Even though for regular desert touring I’m not that positive about them in the old Sahara book [OLH2 has since replaced it], the opportunity came up to get some first-hand experience with a truck in the Sahara.
Up to a point I’ve been here before; a deafening and costly experiment with a diesel Land Rover 101 in 1988 (right; an experience detailed excruciatingly in my Desert Travels book).
Now (2006) for about the same price I have an M.A.N 8.136 (i.e.: 8 ton GVW with 136 hp). I spotted these a few months ago while going through a truck phase and was immediately drawn to the manageable size (driveable on a pre-1997 UK car license) if not the price. Jackson’s quoted £12,000; a place in Belgium and Denmark both asked about £9000 and later in 2009 I saw one advertised in the UK as a gunbus for nearly £18,000 plus tax!
Back in 2006 I forgot about them until a couple of days before leaving for SEQ when Matt and I tracked down a much less expensive example just down the road at Leaversleys. We checked it out and after thinking it over I figured it was worth a gamble and told him to buy it as I set off for Mali.
The new M.A.N in my life
As far as I can tell an 8.136 is comparable with a Unimog 1300L, but was about 40% cheaper at the time and more conventional all round: a 5-speed/2-box/3 difflock trans with long leaf springs and with a similar 5.7 litre aspirated six, but with full time 4WD and as forward control as they get without falling out and running yourself over.
I hear that the 8.136 was a 1980s collaboration with VW for the Danish army (you may recognise the VW LT Transporter-ish cab). Luckily, since the Norsemen pillaged the Isle of Wight in AD 999, peace has reigned supreme and so these MANs have not been used much; many got given away to Iraq. Mine is about 1990 with a winterised radio suite in the back (above left; since removed) and with only 10,000km on the clock.
It’s all a bit extravagant of course, but my excuse was I needed a proper support vehicle for my upcoming 8-bike Algerian tour instead of making do with a station wagon with little or no capacity for broken bikes and riders. (This time, to save the long and boring road haul, I am delivering the bikes to Djanet while the riders fly in.) My VW Taro pickup was to sort of fill that role but of course is no more. There it is right, on the back of another MAN, a 19/240, and about to get even more wrecked.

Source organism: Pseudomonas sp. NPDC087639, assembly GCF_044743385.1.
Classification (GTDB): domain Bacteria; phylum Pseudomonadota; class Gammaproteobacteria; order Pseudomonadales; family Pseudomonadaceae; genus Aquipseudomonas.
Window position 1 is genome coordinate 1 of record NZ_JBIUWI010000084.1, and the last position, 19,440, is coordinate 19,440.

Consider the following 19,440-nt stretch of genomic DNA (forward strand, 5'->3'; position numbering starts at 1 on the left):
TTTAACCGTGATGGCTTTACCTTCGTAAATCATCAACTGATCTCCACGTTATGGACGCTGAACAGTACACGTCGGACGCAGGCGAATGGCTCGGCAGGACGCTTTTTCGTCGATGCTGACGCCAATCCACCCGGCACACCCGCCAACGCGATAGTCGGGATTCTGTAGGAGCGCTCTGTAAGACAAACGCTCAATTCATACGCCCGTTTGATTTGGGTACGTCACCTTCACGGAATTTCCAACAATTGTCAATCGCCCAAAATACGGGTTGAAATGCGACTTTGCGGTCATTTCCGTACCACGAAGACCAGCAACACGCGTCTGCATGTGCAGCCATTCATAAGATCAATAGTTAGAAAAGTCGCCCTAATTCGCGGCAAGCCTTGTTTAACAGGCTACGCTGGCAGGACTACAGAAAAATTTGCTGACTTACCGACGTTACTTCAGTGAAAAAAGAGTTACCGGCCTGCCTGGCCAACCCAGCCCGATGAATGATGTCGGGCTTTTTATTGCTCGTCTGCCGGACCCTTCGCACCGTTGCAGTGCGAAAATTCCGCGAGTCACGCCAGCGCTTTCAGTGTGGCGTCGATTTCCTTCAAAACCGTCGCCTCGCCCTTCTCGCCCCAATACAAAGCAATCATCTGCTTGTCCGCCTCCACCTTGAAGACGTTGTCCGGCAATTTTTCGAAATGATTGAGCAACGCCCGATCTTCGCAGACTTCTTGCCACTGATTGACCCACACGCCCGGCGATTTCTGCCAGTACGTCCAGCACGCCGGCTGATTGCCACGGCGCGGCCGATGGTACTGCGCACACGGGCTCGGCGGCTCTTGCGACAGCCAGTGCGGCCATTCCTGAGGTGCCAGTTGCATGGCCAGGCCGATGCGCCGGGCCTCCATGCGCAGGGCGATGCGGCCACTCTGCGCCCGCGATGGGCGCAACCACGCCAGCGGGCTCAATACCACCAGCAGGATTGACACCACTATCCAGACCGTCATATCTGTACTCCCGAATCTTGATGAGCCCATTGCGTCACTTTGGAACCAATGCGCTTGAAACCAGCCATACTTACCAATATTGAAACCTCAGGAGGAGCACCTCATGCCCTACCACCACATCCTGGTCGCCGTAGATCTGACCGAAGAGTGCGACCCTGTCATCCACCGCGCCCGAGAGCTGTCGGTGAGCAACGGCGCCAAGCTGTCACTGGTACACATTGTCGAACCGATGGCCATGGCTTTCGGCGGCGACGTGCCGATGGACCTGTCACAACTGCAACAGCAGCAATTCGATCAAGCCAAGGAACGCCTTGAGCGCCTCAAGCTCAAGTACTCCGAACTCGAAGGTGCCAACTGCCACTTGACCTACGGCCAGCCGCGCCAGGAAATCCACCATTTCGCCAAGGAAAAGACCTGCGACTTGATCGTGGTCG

I like trucking…
… and self evidently, I like to truck, but for the moment I still stand by what I said in Sahara Overland. In the Sahara the only thing a truck can do is carry more, or offer a higher level of overnight comfort but at a cost to road speed and fuel economy (a reputed 3 kpl and 90kph with the MAN…), let alone all the other drawbacks listed on p.101. We proved on SEQ that (with one exception) a regular 4×4 car can manage a two-week/2000km off piste payload in the desert. Were it not for the bike tour offering the convenience of a vehicle to transport the bikes to the desert and support them while they are there, I would not have needed the MAN.
So far Matt has managed to MoT it so all it needs now is registering (various options exist), repainting and other domestification as well as a check over.
With less than 6 weeks before I set off with a vanload of bikes to get bogged down at Tunisian Customs, we need to keep MANly mods essential, fast and simple:
- back tailgate
- increase fuel capacity
- other jobs to make it functional
I went up to do some donkeywork. One good thing with trucks is there’s no back-busting grovelling underneath, as with cars; with the cab hinged up the motor is right there like a diner counter. You can imagine when they were designing it there was no great need to jam it all in, like a modern hatchback. Need a compressor? Stick it on the side of the engine. Spare tyre? Lash it to a winch behind the cab. Airtanks, mysterious brackets, metal boxes the size of a small fridge? Bolt them to the chassis – aerodynamics be buggered!
The motor oil looked fresh (it was demobed a year ago) so that’s 20 litres saved, the antifreeze looked OK too, but the four rubber belts powering various things were all changed after which I replaced the LHD headlights (Matt fitted RHDs for the MoT). We may well have a go at the hoses too, thick with green camo paint. Even though the mileage is low, I believe it‘s best to replace all rubber components which age despite the kms.